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Xenotonality – Strange Feelings with Sounds

Some days ago I read in the NZZ Folio-Magazine an article by Luca Turin on “The sound of impossible objects” (also translated into English). It is about William Sethares, a researcher from the University of Wisconsin at Madison (“Each of us plays several roles in life. Some of my favorite are: researcher, teacher, and musician”) .

Sethares did experiments where he electronically stretched the musical octaves and observed what happened with the chords: Some combinations sounded very dissonant, while others produced an astonishing consonance. Some scales he used were more harmonious for the ears than others. So in 19-tone, the “octave” on the keyboard is a fifth larger than the normal one.

Sethares calls this “Xenotonality” (from the Greek word for “strange” combined with tones). The results are described on his website as “strange and somewhat eeri. The effect was so different from the tempered scale that there was no tendency to judge in-tuneness or out-of tuneness.” Some of the songs sound quite normal, some leave an alienating feeling.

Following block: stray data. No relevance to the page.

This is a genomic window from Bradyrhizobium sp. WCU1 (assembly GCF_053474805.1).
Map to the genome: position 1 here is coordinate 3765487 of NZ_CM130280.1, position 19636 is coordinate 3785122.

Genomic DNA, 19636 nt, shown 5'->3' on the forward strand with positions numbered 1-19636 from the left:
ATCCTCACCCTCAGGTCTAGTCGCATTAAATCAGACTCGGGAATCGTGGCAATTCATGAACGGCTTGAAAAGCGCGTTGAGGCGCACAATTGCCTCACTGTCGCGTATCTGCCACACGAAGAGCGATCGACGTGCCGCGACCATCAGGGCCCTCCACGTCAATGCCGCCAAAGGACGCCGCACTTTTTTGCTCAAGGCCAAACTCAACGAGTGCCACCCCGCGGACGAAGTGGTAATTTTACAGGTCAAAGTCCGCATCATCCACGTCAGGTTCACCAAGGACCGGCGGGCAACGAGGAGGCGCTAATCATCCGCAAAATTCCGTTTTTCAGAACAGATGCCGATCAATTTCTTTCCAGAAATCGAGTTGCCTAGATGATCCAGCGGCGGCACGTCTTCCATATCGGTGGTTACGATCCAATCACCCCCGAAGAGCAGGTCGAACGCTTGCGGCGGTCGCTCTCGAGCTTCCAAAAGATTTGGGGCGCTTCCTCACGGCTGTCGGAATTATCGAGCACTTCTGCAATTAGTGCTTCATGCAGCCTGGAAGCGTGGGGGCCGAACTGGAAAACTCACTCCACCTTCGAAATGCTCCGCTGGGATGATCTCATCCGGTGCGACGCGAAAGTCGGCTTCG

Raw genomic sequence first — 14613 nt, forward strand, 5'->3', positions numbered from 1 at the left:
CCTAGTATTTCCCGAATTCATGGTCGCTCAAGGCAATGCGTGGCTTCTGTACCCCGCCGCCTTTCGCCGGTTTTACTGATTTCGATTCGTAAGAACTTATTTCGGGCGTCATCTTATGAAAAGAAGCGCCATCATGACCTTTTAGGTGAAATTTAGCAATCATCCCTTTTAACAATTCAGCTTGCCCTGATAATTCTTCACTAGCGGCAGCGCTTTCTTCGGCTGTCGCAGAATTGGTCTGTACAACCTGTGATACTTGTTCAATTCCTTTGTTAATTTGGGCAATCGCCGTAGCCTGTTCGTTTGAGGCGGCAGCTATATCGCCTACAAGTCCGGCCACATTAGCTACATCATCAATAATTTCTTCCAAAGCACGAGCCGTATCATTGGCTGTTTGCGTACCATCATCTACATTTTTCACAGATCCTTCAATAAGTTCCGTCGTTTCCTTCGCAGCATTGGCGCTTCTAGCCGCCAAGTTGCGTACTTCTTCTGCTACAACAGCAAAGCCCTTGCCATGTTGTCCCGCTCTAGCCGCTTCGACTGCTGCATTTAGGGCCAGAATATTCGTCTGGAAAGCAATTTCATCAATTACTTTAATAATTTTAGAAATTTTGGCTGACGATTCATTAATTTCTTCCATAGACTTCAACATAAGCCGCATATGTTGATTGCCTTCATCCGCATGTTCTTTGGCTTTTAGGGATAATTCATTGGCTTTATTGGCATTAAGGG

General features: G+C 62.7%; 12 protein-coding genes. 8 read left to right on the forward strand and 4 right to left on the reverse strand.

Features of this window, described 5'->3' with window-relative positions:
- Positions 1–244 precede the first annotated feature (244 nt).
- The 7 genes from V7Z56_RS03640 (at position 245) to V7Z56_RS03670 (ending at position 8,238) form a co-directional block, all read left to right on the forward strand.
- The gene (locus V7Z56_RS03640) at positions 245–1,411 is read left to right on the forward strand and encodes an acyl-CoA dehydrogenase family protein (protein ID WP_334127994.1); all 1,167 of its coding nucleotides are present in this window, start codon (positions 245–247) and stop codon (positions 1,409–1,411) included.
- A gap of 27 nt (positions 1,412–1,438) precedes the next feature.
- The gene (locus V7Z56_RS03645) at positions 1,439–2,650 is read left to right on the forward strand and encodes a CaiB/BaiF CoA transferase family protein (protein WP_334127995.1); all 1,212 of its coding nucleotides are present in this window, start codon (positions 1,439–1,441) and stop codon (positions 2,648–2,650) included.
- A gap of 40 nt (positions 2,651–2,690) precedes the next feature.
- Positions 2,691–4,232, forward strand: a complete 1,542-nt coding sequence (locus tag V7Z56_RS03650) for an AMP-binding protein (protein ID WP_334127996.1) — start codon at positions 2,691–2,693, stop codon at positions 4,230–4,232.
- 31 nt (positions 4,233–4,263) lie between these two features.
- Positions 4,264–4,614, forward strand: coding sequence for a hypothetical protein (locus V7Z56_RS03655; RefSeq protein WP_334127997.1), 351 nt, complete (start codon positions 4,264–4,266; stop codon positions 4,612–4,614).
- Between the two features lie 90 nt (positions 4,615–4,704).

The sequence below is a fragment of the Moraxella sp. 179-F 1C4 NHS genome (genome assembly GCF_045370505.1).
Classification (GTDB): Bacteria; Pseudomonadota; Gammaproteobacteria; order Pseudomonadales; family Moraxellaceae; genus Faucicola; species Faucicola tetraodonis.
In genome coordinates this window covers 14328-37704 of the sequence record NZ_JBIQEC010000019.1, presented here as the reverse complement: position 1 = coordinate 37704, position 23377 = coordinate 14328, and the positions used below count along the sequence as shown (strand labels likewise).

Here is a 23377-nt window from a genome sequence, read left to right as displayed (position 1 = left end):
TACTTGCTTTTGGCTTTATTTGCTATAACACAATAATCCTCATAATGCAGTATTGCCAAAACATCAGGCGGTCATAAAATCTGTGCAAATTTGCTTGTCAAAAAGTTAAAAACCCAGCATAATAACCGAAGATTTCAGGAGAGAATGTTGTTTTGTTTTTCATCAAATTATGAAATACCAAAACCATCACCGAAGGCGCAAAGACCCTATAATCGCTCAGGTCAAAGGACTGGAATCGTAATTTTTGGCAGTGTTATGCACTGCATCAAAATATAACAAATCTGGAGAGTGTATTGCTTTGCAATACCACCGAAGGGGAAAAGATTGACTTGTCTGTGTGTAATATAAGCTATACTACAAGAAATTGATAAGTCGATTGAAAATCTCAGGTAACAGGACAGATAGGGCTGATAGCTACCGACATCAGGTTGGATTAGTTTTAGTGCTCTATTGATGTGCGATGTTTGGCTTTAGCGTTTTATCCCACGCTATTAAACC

You can listen to some example from his CDs, like Incidence and Coincidence. I got a strange feeling from these sounds, like being a bit “off the track”, and the effect lasted for quite some time afterwards. It is not just the kind of vibrations I would love to expose myself to over a longer time, but and interesting transgression of the boundaries of the sound-range of physical instrument. In this context see the next blogpost on “Silence, Speech and Sound”.

Loudspeaker in a little forest ashram in Andhra Pradesh, India

One Response to “Xenotonality – Strange Feelings with Sounds”

  1. Bayrak Says:

    do you know any information about this subject in other languages?

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